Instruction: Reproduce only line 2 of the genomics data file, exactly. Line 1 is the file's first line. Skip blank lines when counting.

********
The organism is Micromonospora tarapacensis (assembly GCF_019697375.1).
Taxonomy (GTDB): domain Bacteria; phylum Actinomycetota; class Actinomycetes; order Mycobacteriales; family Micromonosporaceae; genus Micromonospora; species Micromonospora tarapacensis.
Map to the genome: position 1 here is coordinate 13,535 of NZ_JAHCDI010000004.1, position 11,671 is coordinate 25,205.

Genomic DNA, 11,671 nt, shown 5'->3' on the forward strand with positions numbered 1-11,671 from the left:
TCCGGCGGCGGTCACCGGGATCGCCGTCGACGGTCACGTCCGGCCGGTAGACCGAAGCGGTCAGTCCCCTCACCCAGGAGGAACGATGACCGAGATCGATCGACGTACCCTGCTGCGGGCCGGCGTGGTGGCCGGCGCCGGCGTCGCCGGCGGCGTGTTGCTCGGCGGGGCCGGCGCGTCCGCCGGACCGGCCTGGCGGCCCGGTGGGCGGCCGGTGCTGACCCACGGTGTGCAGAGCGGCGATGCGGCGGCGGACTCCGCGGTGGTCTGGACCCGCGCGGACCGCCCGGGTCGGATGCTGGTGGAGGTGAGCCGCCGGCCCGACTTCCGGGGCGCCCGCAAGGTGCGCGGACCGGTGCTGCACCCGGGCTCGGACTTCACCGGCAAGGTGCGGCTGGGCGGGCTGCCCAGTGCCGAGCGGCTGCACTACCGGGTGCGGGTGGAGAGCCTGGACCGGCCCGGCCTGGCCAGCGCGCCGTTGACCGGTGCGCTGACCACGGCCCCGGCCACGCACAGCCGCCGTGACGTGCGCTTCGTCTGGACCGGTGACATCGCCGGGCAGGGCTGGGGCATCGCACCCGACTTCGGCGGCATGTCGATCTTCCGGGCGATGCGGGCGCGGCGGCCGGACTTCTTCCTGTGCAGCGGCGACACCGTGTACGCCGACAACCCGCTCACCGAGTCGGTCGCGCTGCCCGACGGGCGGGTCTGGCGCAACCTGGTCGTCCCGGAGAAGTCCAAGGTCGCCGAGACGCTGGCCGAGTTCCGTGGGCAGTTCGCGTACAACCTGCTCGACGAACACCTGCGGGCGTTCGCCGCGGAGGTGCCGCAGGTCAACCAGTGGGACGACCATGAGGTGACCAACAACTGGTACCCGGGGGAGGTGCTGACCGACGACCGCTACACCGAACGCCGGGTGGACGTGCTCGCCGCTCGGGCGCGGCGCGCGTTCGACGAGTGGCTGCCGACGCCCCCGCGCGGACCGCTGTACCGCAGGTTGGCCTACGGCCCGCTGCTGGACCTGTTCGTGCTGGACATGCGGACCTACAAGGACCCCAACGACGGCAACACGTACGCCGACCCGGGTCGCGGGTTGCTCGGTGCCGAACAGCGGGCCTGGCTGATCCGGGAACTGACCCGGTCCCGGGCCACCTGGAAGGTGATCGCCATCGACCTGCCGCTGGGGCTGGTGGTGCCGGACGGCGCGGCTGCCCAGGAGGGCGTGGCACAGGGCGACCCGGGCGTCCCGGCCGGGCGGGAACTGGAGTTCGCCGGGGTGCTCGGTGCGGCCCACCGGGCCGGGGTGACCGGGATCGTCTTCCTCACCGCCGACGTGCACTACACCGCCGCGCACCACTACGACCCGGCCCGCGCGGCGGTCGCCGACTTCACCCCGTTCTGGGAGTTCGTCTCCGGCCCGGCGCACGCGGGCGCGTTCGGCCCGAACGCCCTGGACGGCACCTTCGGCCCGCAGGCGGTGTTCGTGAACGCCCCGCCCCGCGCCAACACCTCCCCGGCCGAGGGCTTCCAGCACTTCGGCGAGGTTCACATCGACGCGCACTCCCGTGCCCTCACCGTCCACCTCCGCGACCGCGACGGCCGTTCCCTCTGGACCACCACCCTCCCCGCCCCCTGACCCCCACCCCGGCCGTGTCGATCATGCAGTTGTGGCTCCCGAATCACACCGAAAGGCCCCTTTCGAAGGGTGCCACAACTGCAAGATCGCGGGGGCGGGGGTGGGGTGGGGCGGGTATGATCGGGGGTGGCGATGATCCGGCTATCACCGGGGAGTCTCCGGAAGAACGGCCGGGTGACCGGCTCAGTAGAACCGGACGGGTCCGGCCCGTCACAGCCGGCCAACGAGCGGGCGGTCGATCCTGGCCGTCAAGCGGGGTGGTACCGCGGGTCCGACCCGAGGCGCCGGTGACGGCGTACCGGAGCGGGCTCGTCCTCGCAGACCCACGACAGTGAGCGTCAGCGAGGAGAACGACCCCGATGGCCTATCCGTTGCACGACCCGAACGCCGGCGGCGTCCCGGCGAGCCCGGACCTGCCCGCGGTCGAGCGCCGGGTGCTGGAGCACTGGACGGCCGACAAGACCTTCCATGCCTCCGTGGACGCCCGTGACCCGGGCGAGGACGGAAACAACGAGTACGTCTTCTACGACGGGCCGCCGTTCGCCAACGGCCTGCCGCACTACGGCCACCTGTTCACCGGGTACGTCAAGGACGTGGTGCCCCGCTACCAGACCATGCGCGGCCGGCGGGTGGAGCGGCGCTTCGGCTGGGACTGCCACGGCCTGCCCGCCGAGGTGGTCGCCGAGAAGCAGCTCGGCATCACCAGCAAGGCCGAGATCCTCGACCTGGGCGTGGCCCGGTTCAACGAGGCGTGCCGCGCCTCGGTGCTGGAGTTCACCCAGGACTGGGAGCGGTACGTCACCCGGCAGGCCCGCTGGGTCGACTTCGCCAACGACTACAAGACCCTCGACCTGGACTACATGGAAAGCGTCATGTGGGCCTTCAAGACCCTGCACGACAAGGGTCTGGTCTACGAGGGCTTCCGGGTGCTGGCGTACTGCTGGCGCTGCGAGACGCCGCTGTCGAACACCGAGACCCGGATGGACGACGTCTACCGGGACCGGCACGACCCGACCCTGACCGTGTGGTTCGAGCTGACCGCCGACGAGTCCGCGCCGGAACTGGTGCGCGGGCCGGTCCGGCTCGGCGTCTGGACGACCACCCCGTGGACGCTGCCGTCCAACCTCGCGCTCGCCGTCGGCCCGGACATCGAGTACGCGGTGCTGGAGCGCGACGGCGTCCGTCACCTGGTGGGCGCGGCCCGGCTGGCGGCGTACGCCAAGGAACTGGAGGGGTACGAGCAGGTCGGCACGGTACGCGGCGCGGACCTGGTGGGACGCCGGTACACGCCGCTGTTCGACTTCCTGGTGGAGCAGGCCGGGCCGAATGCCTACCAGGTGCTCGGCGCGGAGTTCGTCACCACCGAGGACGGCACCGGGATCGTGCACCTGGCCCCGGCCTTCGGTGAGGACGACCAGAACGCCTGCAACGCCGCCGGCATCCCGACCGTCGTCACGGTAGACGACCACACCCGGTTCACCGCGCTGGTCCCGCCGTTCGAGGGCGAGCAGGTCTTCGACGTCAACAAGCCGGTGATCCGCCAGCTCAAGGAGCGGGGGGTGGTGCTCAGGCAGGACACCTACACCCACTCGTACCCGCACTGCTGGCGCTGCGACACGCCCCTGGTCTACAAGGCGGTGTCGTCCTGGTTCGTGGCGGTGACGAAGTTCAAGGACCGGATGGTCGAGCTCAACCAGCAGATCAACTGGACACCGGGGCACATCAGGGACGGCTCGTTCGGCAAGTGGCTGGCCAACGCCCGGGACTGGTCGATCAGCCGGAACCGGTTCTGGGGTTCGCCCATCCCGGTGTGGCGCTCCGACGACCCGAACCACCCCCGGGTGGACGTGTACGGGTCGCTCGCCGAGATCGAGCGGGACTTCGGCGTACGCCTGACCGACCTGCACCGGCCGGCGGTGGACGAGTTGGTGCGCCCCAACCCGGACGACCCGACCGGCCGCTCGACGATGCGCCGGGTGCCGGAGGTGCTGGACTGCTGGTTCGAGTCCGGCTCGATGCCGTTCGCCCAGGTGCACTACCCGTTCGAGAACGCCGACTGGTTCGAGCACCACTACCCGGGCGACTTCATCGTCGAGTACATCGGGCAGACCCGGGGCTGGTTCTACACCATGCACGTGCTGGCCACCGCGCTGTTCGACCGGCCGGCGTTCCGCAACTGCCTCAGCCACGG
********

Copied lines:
Taxonomy (GTDB): domain Bacteria; phylum Actinomycetota; class Actinomycetes; order Mycobacteriales; family Micromonosporaceae; genus Micromonospora; species Micromonospora tarapacensis.